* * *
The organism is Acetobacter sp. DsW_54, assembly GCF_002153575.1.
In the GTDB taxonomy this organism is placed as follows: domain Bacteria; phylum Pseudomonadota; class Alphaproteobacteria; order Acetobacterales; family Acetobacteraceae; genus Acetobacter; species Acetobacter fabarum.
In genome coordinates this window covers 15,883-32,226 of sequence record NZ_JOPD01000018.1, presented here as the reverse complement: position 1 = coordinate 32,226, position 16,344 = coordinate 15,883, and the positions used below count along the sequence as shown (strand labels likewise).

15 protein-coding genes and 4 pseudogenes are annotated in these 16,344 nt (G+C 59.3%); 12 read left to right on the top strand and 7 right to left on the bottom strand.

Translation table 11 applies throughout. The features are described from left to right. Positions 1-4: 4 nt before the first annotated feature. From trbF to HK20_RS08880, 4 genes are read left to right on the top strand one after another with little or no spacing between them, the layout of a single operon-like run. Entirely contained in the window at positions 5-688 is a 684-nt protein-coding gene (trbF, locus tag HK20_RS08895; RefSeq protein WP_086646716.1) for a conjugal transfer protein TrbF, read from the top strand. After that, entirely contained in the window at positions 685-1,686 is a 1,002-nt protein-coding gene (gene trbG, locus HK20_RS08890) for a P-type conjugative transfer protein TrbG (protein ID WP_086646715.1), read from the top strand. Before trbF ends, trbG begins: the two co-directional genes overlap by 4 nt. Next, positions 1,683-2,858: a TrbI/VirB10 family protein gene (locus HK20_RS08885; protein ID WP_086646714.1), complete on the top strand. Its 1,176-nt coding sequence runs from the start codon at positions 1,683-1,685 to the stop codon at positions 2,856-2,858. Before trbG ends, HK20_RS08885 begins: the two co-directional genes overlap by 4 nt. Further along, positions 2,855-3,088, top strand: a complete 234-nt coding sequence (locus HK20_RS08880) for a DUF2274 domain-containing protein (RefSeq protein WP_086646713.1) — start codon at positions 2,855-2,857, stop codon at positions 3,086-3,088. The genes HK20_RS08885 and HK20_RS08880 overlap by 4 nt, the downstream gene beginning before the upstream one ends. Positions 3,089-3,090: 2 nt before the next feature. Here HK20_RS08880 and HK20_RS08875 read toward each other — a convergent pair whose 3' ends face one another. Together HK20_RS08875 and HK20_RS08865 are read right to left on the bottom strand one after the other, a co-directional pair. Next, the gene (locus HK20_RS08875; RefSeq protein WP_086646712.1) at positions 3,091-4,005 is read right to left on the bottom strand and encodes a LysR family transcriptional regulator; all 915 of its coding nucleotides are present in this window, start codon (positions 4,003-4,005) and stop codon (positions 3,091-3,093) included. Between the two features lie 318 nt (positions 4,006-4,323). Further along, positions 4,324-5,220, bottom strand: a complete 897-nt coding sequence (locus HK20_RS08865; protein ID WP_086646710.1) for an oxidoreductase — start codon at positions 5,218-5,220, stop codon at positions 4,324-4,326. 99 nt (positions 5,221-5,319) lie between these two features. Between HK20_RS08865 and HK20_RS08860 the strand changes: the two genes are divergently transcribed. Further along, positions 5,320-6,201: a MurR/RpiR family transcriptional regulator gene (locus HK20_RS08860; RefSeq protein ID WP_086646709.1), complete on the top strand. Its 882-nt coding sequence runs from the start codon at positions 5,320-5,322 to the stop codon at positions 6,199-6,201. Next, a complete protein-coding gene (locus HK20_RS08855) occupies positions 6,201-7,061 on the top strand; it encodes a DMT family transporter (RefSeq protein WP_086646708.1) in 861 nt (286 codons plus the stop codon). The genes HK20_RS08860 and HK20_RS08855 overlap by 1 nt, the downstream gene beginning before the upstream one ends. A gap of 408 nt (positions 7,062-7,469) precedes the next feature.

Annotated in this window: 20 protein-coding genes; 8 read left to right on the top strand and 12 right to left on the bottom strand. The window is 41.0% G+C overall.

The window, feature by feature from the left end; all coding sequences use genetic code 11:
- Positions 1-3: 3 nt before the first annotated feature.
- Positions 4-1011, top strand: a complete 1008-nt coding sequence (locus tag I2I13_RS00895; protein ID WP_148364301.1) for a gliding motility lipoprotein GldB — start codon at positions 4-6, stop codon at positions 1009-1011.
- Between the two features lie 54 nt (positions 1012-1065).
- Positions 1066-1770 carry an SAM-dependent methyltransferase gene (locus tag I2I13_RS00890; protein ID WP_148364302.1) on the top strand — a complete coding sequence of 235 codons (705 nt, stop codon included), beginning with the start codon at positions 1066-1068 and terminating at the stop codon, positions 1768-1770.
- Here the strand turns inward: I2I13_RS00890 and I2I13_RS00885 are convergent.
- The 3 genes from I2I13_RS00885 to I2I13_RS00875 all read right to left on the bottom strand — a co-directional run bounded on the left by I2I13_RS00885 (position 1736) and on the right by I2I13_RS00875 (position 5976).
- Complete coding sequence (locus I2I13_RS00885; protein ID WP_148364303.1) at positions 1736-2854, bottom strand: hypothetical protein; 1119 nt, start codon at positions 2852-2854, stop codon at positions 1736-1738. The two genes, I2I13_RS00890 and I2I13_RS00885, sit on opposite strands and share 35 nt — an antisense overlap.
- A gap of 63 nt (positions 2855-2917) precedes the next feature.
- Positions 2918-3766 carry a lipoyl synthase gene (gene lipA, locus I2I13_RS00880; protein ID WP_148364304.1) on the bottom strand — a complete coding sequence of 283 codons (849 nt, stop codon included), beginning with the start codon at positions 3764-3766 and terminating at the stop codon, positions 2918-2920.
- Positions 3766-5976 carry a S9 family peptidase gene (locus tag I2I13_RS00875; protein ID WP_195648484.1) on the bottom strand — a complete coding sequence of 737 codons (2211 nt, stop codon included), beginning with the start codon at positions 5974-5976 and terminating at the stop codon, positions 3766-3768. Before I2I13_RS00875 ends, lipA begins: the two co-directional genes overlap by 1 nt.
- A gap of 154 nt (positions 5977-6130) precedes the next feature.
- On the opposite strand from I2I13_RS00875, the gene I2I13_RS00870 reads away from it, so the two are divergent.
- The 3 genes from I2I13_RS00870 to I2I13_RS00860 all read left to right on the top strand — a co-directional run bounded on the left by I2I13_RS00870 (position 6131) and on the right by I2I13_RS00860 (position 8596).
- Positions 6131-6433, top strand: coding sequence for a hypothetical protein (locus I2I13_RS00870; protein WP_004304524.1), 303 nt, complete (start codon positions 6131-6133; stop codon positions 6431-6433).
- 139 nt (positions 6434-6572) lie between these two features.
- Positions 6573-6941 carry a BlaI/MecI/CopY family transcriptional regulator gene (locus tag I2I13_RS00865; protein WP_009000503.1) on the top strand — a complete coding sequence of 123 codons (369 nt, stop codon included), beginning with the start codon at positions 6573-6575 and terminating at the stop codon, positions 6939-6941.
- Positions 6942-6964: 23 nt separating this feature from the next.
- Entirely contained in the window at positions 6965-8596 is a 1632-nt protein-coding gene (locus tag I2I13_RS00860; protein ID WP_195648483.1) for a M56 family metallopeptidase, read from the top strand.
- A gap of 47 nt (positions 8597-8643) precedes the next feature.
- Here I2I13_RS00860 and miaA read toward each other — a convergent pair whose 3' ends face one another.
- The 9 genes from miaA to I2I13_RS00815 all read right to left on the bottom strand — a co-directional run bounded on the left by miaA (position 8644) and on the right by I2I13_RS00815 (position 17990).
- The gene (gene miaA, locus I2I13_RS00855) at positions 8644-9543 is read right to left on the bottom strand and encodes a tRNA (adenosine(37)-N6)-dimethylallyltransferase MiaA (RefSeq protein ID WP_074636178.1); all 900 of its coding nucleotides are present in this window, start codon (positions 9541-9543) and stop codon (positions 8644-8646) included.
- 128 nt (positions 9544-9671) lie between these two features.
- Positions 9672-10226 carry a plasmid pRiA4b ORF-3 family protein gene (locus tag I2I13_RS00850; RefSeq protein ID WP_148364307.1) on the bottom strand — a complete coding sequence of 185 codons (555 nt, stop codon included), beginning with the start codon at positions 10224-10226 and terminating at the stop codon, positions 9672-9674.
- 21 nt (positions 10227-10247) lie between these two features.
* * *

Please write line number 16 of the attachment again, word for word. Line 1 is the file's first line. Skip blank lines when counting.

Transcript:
- Positions 2918-3766 carry a lipoyl synthase gene (gene lipA, locus I2I13_RS00880; protein ID WP_148364304.1) on the bottom strand — a complete coding sequence of 283 codons (849 nt, stop codon included), beginning with the start codon at positions 3764-3766 and terminating at the stop codon, positions 2918-2920.